Which marked another logical endpoint for Keim’s tenure as the team’s chief executive, and yet again it did not end. Keim drafted a new, shorter quarterback in Kyler Murray and only then set about trying to trade Rosen, which unsurprisingly proved difficult to do. Keim was, as flailing GMs tend to be, extremely busy around the draft to unremarkable effect, but every move seemed to compound the folly of the previous one. He finally dealt Rosen for a late second-round pick, which he used on receiver Andy Isabella.
“Keim dealt the 15th, 79th and 152nd picks a year ago for the 10th pick, so the Cards could draft Rosen. Keim just dealt Rosen for the 62nd pick and a fifth in 2020,” Peter King wrote in assessing Keim’s recent performance. “Which means, in essence, he traded the 15th, 79th, and 152nd picks of a draft for a slot receiver from UMass.” It is worth taking a moment to consider just how much a NFL general manager has to do wrong in order to get roasted in print by Peter King.
Because Keim is a NFL general manager, he is both unwilling to believe that he got anything wrong at all—“I don’t know that it wasn’t that he didn’t work out,” Keim said of the quarterback he traded up to draft, drafted, and then dumped at a discount after one season—and extremely excited about what he believes that he has just gotten right. Last week, new coach Kliff Kingsbury declined to commit to Murray as the team’s starter for Week 1. It was perfunctory coach bullshit, the sort of meaningless and obvious obfuscation that makes the NFL discourse go, and it took Keim less than 24 hours to come cannonballing in with a firm “yes” on Murray starting the season under center. It was a wild ride to this point, Keim later told Rich Eisen. “It’d be hard to understand any circumstances other than the one that just happened that that would happen,” he said, with clarity.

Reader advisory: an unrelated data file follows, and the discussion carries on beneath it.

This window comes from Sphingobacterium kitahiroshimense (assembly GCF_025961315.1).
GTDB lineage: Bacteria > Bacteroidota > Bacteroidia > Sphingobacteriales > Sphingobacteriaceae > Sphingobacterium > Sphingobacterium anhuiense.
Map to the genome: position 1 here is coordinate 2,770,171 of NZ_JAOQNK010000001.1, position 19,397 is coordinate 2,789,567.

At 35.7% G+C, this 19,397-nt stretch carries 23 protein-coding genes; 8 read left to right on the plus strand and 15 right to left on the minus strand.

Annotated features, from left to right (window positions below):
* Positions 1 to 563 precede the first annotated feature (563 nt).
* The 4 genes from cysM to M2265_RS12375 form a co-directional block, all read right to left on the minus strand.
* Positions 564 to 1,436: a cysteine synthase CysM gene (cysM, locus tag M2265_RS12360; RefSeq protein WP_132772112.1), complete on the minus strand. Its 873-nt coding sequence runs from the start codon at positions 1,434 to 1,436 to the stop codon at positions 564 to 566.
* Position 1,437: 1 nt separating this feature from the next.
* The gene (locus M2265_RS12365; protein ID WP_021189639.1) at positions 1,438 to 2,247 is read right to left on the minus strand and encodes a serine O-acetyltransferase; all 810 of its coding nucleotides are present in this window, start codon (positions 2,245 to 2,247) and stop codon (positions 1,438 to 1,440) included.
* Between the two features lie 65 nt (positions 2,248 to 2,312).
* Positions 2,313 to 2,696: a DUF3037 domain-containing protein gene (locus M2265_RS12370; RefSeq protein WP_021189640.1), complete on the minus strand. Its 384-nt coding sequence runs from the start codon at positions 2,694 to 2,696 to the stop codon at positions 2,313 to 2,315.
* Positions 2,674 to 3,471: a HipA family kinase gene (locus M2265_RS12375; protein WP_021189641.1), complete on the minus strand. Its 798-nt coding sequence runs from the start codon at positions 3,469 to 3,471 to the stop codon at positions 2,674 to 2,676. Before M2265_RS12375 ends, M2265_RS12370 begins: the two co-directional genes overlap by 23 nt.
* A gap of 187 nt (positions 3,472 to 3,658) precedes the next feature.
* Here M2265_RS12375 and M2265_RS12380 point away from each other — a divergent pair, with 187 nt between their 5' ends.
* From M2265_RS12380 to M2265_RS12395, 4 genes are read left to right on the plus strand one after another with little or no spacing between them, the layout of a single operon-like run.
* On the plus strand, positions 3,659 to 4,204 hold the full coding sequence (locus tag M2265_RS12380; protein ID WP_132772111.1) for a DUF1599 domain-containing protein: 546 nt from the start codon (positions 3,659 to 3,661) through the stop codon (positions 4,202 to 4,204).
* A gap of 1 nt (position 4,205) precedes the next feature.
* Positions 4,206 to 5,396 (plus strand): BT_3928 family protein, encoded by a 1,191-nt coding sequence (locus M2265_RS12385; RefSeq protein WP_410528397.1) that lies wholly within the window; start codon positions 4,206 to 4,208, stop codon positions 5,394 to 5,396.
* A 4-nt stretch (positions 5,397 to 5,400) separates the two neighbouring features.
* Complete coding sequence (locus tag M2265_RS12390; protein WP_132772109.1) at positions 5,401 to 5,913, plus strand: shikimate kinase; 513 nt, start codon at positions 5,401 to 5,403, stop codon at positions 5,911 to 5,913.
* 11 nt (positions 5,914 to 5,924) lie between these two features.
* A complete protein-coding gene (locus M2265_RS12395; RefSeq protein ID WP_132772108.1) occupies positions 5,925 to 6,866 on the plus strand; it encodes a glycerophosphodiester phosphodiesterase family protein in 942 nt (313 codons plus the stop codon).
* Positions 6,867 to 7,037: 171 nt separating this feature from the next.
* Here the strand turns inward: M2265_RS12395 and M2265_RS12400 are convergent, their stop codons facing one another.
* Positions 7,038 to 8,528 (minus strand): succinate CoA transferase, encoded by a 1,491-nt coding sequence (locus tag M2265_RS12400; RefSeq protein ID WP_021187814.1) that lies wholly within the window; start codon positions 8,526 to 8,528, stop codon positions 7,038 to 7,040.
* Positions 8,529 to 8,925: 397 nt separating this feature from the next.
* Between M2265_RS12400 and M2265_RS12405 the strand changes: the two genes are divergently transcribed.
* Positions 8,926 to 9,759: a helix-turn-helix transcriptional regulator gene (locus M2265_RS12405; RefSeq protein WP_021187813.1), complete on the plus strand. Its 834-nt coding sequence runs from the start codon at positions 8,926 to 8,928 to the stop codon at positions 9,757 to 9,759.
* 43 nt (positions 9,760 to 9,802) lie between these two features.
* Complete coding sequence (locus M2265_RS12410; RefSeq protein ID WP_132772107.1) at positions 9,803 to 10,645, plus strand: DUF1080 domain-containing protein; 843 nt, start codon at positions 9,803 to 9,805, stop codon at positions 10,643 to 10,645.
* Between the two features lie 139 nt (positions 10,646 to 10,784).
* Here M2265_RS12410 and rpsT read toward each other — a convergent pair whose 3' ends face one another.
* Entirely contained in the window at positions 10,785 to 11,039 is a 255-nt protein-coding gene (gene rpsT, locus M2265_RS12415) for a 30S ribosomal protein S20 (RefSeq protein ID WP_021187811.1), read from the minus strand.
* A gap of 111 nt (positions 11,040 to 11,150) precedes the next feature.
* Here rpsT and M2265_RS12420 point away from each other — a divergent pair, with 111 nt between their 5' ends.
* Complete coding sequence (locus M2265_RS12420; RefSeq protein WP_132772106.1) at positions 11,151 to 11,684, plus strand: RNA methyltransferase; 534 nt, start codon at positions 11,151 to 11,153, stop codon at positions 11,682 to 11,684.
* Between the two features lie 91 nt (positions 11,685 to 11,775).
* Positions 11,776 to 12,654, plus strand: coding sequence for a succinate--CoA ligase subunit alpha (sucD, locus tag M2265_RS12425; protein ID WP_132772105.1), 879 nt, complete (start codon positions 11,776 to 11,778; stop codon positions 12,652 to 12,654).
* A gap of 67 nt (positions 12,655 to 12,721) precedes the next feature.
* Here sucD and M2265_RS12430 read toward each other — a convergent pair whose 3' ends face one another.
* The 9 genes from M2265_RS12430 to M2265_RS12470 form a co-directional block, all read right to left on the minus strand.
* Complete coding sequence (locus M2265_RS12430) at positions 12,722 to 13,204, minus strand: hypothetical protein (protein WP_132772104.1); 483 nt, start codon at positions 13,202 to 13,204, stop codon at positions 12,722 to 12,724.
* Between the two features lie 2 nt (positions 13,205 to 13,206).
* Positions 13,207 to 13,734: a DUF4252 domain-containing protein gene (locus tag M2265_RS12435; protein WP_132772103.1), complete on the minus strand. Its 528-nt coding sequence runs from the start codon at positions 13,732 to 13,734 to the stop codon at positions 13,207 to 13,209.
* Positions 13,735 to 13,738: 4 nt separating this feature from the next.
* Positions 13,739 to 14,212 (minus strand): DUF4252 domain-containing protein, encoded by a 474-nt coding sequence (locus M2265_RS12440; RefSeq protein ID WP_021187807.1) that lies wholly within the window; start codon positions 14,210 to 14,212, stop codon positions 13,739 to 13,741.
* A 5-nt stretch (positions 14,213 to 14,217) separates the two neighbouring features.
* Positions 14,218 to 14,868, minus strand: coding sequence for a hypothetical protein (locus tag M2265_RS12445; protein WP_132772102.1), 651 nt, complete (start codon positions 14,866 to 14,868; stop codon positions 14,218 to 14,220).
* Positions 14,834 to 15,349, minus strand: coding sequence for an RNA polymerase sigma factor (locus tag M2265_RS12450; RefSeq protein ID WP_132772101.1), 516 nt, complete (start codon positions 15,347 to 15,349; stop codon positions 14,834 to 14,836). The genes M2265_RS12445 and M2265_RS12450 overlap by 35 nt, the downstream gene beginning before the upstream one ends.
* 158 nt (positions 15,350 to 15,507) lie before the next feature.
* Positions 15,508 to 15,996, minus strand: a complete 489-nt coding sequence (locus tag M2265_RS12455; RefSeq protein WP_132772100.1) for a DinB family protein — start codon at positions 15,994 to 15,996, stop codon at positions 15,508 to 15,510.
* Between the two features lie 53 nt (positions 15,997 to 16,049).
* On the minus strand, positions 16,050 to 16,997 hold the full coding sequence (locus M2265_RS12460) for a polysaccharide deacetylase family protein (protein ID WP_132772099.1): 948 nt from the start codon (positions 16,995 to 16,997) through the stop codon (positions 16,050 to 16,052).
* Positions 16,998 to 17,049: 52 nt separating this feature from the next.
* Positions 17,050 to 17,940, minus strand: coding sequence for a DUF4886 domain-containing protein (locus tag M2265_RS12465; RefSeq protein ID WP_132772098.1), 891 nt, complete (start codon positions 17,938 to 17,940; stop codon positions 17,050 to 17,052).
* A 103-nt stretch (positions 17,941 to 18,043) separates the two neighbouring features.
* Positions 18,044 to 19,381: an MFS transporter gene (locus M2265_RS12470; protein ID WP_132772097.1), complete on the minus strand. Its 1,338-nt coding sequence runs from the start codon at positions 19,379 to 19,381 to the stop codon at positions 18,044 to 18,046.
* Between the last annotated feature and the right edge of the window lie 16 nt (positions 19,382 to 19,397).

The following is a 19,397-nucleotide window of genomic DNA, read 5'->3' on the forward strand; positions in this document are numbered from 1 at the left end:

The NFL does not really ever go away, even during the months in which football is not being played. It just becomes a television show about human resources and executive bluster that somehow believes itself to be about matters of urgent national import. Elsewhere in the NFL, there are front offices working to carry Ryan Grigson’s important work in the executive arts forward; the Raiders, predictably and especially, have done a lot to advance Grigson’s pioneering combination of paranoid Dumb Guy office politics and backward-looking football mysticism. But Dave Gettleman of the Giants and especially Keim have broken out of those strictures and reached towards the avant-garde. Gettleman is working righteously to create a truly dignified and values-oriented six-win team; it is the first time a NFL team’s organizational philosophy has been modeled after a doomed Senate campaign. Keim, who has been set free to expensively and aggressively botch rebuilds in consecutive years, is combining Executive Force–style gutwork with a furious boldness and overdetermined busy-ness that will be recognizable to anyone that has ever worked for someone with no actual ideas and more job security than is practical. There’s no real reason to believe it’ll work, but that doesn’t make it any less thrilling to watch.